As I entered, a salesman greeted me. "May I help you find something?," he asked.
"Yes," I said! "I want to see everything on Earth!"
"That will be on aisle twenty-seven," he replied.
I asked him, "Is everything in the universe in here?"
"Well, of course," he said. "It's all on the first three floors. Is there any reason you want to limit yourself to that?"
"You mean there's more than everything in the universe?," I questioned.
He chuckled. "Of course there is," he said. "In infinity, for this universe we have everything that has ever existed, everything that has never existed, everything that will ever exist, and everything that will never exist. But we also have more than that on other floors."
"How many floors are there?," I asked.
"More than you can imagine," he said with another chuckle. "More than you can imagine."
"I know," I exclaimed! "I want to meet Albert Einstein!"
"Certainly," the salesman said. "Right this way."
We walked around a corner, and down an aisle to where an old man with unkempt, white hair was sitting. I recognized him immediately!
"I'm so excited to meet you, sir," I exclaimed! "I've always wanted to talk to you, but you died before I was born! My name is . . ."
"Hi Tom," he said. "We've met before. Do you recall the dream you had after reading about special relativity?"
"Well, yes," I said. "But that was just a dream."
"It was not just a dream, my friend," he said. "It was a dream in which you had a revelation. I was there. It pleased me that you thought so highly of my work."
"Thank you, sir," I said. "But I recall that I thought your work was incomplete."
"It was, indeed," he said. "I had a mere lifetime to figure out what I did. Some of my work included incorrect presumptions, but I was able to finish some of the work Dr. Planck and others had started. It's all relative. Some people have used my work to find greater truths, but not all who claim to know greater truths are on the right track. Seek the truth, and you will find more of it. However, you, too, only have a lifetime for your work. I must get back to my studies, so please excuse me."
"Yes sir," I said as I shook his hand! I turned to the salesman. "May I meet Socrates?"
"Of course," he said. He took me down the aisle a bit further to where a man in toga-like garb was debating others. "Sir, this gentleman would like to meet you."
"I don't give autographs, nor do I pose for pictures, young man," he said rather piously.
"That's fine, sir," I assured him. "I wanted to meet you because I believe you are one of the smartest men who ever lived."
"Why would you think that?," he asked.
"Well, you thought our senses were filters of reality, that we should worry more about our souls than about making money, and that justice was not about revenge but about treating people fairly," I answered.
"Do you believe those to be true?," he asked.
"Well, of course," I said.
"And why do you believe those to be true?," he queried.
"Well, when I think about those things, they all make sense to me," I answered. "I have even given up jobs because I felt we were not truly helping others despite saying so. We were really trying to make money at the expense of others, despite that we were telling them what they wanted to hear so they would give us their money."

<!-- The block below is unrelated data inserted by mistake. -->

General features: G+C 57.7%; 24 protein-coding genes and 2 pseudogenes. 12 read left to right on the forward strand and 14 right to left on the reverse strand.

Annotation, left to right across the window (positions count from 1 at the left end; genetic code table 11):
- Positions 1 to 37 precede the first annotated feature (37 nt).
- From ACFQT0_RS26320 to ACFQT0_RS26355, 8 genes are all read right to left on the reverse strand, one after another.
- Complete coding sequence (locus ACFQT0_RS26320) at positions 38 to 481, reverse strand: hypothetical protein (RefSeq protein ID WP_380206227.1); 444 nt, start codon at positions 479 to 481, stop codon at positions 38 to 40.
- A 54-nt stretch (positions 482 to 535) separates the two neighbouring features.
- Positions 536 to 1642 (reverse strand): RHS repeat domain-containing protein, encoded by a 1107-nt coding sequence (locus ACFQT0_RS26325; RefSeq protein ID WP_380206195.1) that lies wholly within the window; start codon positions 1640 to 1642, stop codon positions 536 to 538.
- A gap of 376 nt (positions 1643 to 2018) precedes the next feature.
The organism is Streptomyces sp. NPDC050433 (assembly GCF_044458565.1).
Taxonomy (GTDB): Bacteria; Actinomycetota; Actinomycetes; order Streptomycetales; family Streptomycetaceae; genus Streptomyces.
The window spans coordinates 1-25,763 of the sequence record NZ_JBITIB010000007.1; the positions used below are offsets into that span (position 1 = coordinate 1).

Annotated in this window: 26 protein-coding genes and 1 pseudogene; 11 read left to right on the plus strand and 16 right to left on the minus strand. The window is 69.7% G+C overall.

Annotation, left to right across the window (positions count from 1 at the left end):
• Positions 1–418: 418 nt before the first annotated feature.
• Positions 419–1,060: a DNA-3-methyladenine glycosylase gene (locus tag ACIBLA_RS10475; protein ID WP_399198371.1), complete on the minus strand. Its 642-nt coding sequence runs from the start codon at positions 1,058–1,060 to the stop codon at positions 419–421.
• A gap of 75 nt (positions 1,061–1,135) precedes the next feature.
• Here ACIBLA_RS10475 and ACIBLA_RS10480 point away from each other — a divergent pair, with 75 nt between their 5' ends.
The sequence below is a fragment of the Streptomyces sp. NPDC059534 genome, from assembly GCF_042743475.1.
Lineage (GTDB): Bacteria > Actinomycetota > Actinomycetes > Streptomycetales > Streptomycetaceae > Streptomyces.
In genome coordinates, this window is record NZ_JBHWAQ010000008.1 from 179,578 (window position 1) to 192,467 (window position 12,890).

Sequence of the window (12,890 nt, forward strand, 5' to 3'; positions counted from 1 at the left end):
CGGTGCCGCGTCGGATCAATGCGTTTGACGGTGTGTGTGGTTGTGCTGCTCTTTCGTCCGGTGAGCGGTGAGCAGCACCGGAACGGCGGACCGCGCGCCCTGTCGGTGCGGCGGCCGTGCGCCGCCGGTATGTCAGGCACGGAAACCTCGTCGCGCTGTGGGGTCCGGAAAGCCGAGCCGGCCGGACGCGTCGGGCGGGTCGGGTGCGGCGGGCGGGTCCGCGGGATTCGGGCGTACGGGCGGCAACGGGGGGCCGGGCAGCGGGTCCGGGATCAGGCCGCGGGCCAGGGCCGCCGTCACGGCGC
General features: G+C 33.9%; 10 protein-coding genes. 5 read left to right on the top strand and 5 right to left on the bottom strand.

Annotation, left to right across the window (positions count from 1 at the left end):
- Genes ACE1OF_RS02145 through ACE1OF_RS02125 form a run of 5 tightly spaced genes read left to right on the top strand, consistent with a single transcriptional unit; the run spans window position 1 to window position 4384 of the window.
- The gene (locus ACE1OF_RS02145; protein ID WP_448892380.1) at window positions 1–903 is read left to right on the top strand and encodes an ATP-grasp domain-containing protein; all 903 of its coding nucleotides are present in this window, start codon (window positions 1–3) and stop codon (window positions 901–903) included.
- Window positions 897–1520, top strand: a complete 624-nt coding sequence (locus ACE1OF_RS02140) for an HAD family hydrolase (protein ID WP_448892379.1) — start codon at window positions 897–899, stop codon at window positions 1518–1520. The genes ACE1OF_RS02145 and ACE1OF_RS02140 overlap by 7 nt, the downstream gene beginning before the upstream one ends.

"I believe that encompasses all three reasons in one succinct answer," he said. "So, if I am one of the smartest people who ever lived, are you not also one of the smartest people who ever lived?"
"I don't think so," I replied. "I have so many questions."
"And between us in this conversation, have you asked more questions than me?," he asked.
"No sir," I said. "You have pretty much only asked me questions this whole conversation, but you have led me to the erroneous conclusion that I am as smart as you despite that I know so little."
"Then have I not proven my point that our mutual wisdom is the recognition that we do not know it all?," he asked.
"Yes, I suppose so," I said.
"Then is it your conclusion that you are as smart as me, or is it your conclusion that I am as stupid as you?," he asked.
"Well, you certainly are not stupid, so I guess I must be as smart as you," I replied. "But I learned from you; you did not learn from me."
"I lived before you. You should go meet Mr. Einstein so he can explain relativity to you," he said. "Now, be gone for I have no time for groveling fans!"
"Yes sir," I said. I turned to the salesman and said, "Socrates called me a groveling fan!"
"Yes, but you did not tell him that you already visited Einstein," said the salesman.
"What purpose would it serve to do so?," I asked.
"Ah, you learn quickly," he said. "Is there anything else you would like to see while you are here?"
"I would like to meet Jesus Christ if I may," I said humbly.
"Jesus welcomes all who come to Him," said the salesman. "Come this way."
He took me down to the end of the aisle, around a corner, and up an incline. There before me was a rather humble looking man whose aura emanated as a pure white glow. I was standing before the Lord Himself!
"Welcome Tom," He said. "I have been waiting for you to come to Me."
I bowed before Him, and offered an apology for not seeking Him first. "I feel so unworthy to be in Your presence," I said.
"You have always been in My presence, My son, for I watch over all who believe in Me," said the Lord.
"But You know I have questions about faith," I said.
"So did My disciple for whom you were named," He said. "No one is perfect. I gave My life for you so that if you believe, you will have everlasting life."
"What I want to know Lord is . . ." I started.
"You want to know what I would tell the world if I were to return today," he said omnisciently. "I would tell the world today exactly what I told the world when I was of flesh."
Suddenly there was a loud ringing in my ears as if an alarm was going off. I looked toward the alarm. Alas, it was time to wake up and get ready for work.
I hit the snooze button anyway.